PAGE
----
I’m not sure about you guys, but the whole idea of being called a “SuperMom” really pisses me off.
Whoa, whoa, a bit of an aggressive lead in right? Not usually my style in life or in my writing, but I feel passionate about how, as women, we tend to place these ridiculous expectations on ourselves. And whats worse, we judge ourselves and OTHER women based on these outlandish ideals.
Now, I know what you’re thinking, here is another rant from a tired, bitter SAHM (Stay at Home Mom) but Imma stop you right there. This IS a rant in theory, but really I’m more looking to share my thoughts here so we can start to affect change. What I hope this “rant” does is get groups of girlfriends talking over a Pumpkin Spice Latte or a glass of Moscato about why they should be striving for balance as a mom (or partner, or woman, or person) instead of seeking “SuperMom” status.
Let me tell you a little about where this is coming from and that may shed more light on why I have such a strong opposition to being called “SuperMom”. First things first, I am a military spouse and spent much of the past year on my own with two children, working full time and parenting solo. No, not single parenting as my spouse did still have a role to play in my children lives as much as he could (and HUGE kudos to single parents around the world), but riding solo without my partner in crime for a year was, well challenging. That being said, I was not the first, nor the last to be placed in such a predicament, particularly in the world of military families.
Did I survive the year? Yes, of course I did! I got through the challenge and came out on the other side, likely a better version of myself because of the experience. But was is perfect? Hardly. Many of the days in the middle of said journey weren’t “super” at all. They were, “claw your way through the mountain of laundry, crying while you did the dishes, barely accomplish anything tangible at work, and missing skating lessons” kind of days. After days like that, I’d vow to wake up and try again, harder than the day before. I would put on my blazer and my mascara, down a vat of coffee and start the day fresh. The kids would wake up groggily and move at a sloths pace to get dressed. I’d nag and moan and occasionally I’d eat breakfast too. Many days started with a blur of toothpaste faces and tears but, on good days, we’d have time for a cuddle then off we’d go. Another day, another fresh start.
Occasionally, a friend or colleague would say, “I don’t know how you do it all?!” or “Hey SuperMomma”, and it was always meant with the best and kindest of intentions. They didn’t see behind the scenes. They’d see the cute Facebook posts of a trip to the beach or my new outfit that I bought in an online shopping binge when I needed a bit of retail therapy. When someone called me “SuperMom” I felt like a fraud. I couldn’t swoop in with a cape and tights to be perfect every day, in every way. Nor did I have super powers to make the hurts go away, the tantrums to stop or the house to clean itself.
But there it was, the “SuperMom” expectation. It had been placed upon me and now I felt the need to keep it all together and keep my “status”.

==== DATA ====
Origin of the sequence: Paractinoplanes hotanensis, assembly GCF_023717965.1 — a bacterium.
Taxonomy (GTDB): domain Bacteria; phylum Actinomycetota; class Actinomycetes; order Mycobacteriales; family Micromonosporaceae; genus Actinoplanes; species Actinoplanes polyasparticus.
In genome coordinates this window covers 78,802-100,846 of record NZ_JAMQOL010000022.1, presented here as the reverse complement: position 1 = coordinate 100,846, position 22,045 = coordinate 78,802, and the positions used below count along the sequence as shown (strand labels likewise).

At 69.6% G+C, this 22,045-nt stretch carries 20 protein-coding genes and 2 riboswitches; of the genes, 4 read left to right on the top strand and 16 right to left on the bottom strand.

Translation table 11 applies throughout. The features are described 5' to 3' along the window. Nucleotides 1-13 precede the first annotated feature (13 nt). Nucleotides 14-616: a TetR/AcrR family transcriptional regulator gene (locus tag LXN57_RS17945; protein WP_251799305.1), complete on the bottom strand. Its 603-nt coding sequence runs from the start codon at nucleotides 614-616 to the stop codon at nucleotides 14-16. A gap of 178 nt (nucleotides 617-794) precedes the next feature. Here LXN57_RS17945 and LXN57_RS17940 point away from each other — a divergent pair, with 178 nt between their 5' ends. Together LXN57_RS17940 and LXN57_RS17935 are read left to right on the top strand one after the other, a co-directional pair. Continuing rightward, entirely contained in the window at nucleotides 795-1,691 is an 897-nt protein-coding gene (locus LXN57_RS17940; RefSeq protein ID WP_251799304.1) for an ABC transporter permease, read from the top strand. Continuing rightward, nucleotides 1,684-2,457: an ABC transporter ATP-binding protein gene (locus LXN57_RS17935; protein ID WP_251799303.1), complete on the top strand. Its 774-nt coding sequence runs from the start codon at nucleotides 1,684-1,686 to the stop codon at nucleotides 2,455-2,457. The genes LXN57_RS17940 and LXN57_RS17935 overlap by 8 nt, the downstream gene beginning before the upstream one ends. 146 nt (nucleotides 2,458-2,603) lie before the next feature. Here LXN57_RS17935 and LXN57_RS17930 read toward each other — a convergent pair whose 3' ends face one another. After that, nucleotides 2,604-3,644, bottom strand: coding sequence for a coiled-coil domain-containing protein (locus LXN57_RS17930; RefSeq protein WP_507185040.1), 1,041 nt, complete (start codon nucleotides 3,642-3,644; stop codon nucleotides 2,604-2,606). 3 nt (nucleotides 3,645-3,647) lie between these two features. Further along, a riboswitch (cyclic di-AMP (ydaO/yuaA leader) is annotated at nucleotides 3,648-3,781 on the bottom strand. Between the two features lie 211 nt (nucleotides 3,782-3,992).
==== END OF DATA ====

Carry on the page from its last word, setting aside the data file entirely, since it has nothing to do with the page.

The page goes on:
I found myself telling myself I needed to DO more and BE more to be a good mom. More experiences, more treats, more time, more money, more, more, more. And just when I thought I was doing well, I’d see another mom post on social media. They’d be showcasing their Pinterest perfect new DIY project, children all smiles at a perfect playdate or looking trim and toned on a date with their spouse. I was comparing myself to everyone else’s highlight reel and not keeping in mind that most people don’t post their behind the scenes, outtakes or blooper reel online.
What did all this striving for status get me? It brought minimal and momentary instant gratification but over all, it lead to more frustration and exhaustion.
One night I found myself crying to my spouse via Skype about how I wasn’t good enough. and he looked at me and said “not good enough for who?”. That was a huge wake up call. Why had I let an simple compliment/ideal dictate my worth?
I had to take a step back and really think about what made the BEST moments in my day work. When did I feel my best? When were my children on their best behaviour? What makes us tick as a family? What makes my children feel loved and supported? What makes me feel successful? And every time the answer came back to quality time, love and being present. It wasn’t more activities and over scheduling. Nor was it more money, more things or being ‘perfect’.
It was time to stop feeling like I had to do things to show everyone ELSE I was a “SuperMom”. Being the mom my family needed me to be and moreover, the woman I wanted to be, had to be the priority. Part of being able to be THAT mom and woman meant lots of changes. Taking time for me, time for my spouse, MAKING time for cuddles and special moments together, being present for my children and really, putting outside ideals and expectations aside; those were the changes I needed to work toward.
So each day, I am striving to find the balance. Have I gotten to that point yet? Not quite. But, I am working on it…and it is work, every. single. day. So, take that last sip of your PSL or your bubbly, crisp Moscato, put away the Cape and tights, and look for the little things, each day, that lead you to finding balance and reaching your potential as the kind of woman you want to be.
Its a bird! Its a plane! No, its “Well-Rounded Mom seeking Balance in Life”!
***Title Photo from DearDarla.com***
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